It's. That. Time. Mid-January: That make-or-break, do-or-die, go-to-the-gym-or-watch-your-resolutions-whither time of year. Sigh. Why is it that New Year's resolutions are so exciting and Read
Most of us struggle with eating when we aren’t hungry during the workday. It may be because we’re bored, we’re avoiding an annoying project that we don’t want to do, or we’re stressed out and exhausted.
You may find yourself heading to lunch just to get a break, even if you’re not yet hungry. Or, you probably find yourself snacking all afternoon just as a distraction. And when we eat when we aren’t really hungry, we gain weight and feel uncomfortable in our bodies.
Unfortunately, no matter how many times you try to control your snacking or swear that you'll have better “willpower” (p.s. I don’t believe in “willpower”), if you don't deal with the underlying issue of WHY you’re eating, the problem won’t be fixed.
I believe that we need to focus on the underlying issues first, and then the overeating stops and the extra weight naturally goes away. So for those of you who struggle with snacking at work, here's what I suggest:
1. For one week, get curious about when and why you reach for food.
Without judgment, take note of how you operate. When do you reach for food when you’re not hungry? What triggers you to eat? What time of day do you feel the urge to dive into a bowl of ice cream?
2. Figure out what time of day you're at your strongest.
For me, this was always the morning, but maybe you’re a zombie in the morning and you get into your groove in the afternoon. Whatever time it is, do your hardest projects then. Bang out the annoying tasks when you've got the most drive and energy.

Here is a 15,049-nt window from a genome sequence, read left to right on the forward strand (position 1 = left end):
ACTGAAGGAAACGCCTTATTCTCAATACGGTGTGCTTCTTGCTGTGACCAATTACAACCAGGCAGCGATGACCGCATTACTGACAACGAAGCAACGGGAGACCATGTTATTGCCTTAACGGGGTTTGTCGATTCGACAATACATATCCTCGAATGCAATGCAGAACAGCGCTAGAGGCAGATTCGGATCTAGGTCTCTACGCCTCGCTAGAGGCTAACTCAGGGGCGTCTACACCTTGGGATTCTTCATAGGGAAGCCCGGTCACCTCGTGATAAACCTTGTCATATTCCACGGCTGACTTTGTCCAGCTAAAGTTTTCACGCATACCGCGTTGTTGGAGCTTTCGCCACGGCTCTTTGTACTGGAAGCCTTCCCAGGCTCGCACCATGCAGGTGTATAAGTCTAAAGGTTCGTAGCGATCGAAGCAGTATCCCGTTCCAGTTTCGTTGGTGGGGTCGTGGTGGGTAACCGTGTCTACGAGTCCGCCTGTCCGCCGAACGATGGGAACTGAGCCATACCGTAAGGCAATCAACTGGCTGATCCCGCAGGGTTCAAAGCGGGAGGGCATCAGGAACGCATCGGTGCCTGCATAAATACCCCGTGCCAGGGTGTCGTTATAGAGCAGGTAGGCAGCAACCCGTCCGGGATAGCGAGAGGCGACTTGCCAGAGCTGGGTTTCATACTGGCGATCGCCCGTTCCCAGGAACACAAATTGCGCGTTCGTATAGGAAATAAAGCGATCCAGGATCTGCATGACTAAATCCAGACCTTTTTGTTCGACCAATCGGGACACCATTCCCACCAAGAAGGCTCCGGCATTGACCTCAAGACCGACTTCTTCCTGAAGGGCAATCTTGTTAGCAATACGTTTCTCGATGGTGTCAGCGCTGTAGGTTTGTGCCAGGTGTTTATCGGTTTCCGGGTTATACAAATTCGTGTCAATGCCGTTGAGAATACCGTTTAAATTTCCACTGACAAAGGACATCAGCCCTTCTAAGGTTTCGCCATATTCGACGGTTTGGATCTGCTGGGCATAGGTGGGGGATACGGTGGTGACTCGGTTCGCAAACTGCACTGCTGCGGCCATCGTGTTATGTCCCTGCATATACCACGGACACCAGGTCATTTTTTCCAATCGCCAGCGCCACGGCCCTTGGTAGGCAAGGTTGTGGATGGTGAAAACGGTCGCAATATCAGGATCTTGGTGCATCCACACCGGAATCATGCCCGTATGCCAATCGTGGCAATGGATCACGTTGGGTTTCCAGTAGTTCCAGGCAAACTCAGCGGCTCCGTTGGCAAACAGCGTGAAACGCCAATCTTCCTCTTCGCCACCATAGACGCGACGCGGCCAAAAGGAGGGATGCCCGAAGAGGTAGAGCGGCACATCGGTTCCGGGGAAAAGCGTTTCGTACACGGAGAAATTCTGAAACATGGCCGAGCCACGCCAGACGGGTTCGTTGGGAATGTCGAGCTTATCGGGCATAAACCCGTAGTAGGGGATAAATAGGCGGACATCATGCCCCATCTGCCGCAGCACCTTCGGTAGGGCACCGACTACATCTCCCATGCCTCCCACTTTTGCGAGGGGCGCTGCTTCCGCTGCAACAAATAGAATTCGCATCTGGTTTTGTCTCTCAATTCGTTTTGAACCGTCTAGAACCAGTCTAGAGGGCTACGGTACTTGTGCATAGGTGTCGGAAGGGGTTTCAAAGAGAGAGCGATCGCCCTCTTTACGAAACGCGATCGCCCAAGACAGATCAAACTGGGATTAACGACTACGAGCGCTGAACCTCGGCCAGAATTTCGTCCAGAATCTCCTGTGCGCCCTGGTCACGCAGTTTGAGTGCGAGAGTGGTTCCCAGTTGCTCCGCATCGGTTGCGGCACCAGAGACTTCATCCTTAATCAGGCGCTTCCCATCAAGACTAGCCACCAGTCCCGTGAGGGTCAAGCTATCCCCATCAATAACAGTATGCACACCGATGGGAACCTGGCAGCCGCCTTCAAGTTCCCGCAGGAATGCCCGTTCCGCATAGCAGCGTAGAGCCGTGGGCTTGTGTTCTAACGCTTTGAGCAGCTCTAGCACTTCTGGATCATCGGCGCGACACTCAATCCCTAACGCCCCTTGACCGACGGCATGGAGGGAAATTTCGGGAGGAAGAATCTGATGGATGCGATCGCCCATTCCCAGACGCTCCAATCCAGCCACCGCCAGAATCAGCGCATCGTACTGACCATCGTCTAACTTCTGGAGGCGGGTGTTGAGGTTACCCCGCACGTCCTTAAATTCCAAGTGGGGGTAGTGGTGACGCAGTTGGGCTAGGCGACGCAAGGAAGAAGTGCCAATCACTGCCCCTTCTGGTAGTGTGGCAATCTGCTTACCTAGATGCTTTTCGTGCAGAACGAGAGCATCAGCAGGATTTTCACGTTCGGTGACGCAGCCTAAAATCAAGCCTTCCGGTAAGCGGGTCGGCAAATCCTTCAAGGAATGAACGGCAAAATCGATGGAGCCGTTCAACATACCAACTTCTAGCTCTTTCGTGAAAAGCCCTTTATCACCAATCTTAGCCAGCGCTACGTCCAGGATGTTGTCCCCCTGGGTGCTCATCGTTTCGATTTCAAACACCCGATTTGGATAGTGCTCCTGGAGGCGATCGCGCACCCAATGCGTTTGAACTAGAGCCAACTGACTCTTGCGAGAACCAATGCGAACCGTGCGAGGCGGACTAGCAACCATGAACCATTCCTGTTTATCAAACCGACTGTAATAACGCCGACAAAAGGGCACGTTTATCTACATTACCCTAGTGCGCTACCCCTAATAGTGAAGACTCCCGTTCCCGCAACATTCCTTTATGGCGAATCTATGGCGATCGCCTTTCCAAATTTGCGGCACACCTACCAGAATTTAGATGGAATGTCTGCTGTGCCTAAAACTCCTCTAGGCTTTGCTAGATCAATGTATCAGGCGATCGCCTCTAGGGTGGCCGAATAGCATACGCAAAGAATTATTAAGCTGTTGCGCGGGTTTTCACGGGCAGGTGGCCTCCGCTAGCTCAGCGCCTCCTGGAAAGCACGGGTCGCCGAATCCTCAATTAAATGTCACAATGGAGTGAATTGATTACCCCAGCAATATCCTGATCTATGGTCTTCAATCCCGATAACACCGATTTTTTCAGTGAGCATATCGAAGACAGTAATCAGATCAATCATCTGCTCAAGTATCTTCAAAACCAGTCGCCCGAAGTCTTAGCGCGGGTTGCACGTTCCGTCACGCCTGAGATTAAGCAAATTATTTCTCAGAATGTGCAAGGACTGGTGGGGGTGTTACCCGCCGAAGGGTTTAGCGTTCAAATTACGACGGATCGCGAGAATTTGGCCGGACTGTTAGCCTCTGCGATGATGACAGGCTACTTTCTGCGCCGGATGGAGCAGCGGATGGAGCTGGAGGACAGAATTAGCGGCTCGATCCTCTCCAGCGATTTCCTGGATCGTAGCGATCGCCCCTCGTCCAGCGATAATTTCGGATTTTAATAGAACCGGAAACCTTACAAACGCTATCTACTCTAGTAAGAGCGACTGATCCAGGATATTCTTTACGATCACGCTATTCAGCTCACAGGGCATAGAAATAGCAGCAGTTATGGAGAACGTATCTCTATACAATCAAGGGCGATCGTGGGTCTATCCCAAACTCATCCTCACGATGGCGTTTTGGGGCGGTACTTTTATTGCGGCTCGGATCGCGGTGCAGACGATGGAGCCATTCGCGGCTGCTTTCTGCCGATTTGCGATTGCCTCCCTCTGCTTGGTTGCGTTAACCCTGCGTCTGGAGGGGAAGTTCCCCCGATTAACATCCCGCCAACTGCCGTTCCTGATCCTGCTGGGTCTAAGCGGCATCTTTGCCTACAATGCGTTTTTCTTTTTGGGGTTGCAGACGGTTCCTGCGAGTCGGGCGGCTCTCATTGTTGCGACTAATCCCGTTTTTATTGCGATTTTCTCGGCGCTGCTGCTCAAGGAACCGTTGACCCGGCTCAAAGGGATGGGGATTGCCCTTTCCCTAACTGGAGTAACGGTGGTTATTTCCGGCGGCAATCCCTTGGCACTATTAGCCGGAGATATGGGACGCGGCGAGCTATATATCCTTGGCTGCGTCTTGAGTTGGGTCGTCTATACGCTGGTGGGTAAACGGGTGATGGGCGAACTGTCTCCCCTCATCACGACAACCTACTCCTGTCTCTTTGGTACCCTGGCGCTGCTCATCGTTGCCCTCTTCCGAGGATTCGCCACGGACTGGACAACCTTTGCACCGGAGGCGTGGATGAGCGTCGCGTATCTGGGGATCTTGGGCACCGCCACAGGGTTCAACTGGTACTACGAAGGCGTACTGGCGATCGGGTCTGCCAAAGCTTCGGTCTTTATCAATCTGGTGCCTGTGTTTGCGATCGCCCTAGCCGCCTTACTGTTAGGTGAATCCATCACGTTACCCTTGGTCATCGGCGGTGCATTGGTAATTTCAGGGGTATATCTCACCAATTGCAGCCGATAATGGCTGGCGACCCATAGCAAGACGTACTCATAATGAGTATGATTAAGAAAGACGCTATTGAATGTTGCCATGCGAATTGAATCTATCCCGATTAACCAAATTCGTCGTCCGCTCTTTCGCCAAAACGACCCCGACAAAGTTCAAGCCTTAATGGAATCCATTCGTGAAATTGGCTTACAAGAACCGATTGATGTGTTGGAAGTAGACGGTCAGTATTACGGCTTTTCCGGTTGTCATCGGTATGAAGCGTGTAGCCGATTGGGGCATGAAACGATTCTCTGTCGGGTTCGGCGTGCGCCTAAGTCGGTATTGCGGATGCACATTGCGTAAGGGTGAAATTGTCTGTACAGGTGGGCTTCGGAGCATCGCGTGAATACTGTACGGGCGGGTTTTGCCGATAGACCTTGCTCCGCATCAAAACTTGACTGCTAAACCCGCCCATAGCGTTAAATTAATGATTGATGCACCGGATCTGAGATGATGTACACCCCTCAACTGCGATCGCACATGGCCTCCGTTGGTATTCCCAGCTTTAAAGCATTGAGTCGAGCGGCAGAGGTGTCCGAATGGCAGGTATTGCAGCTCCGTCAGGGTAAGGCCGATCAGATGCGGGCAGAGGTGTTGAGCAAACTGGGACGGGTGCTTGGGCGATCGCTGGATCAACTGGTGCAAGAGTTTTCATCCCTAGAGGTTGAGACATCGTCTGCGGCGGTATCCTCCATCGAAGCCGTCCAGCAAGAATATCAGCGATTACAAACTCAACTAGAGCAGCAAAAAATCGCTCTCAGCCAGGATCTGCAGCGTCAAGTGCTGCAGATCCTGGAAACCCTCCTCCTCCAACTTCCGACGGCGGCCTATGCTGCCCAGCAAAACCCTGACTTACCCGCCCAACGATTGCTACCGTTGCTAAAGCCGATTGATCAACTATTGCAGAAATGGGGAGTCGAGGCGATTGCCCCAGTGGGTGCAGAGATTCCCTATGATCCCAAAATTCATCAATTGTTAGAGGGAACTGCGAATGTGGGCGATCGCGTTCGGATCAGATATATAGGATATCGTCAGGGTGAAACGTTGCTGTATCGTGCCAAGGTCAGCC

3. Figure out what time of day you're most vulnerable.
What time of day is it hardest for you to concentrate, are you the most tired, or most likely to snack? During these times, plan to do the tasks that come the easiest to you or are the most interesting.
4. Schedule pleasure into your day.
If you find yourself overeating a lot at your job, chances are you’re using food as some sort of crutch. One big way we use food is for entertainment, fun and pleasure. So instead of relying solely on food to achieve these feelings, try adding as much pleasure and fun to your workday as possible.
Wear a bangin’ outfit, plug in your headphones and listen to music you’re excited about, go for a 10 minute walk, meet a coworker for coffee, drink tea out of your favorite mug, take 20 minutes for an online shopping break or to read your favorite blog, or take an epic lunch break.
5. Eat an amazing lunch.
When we eat the same salad every day for lunch, it’s no wonder that we reach for snacks all afternoon long. We're bored and unsatisfied! Try making every lunch as delicious as possible. Pack a gourmet lunch for yourself or give yourself permission to try something new at the local deli. Even better, go on an adventure; head to a new spot that you’ve been wanting to try and treat yourself to a real meal.
When we take an honest look at why we eat during the day and then adjust how we function through our workday, we stop overeating at work. It’s not about willpower, it’s about changing the underlying reasons. When we create a life that works for us, we don’t need to rely on food to fill the voids.
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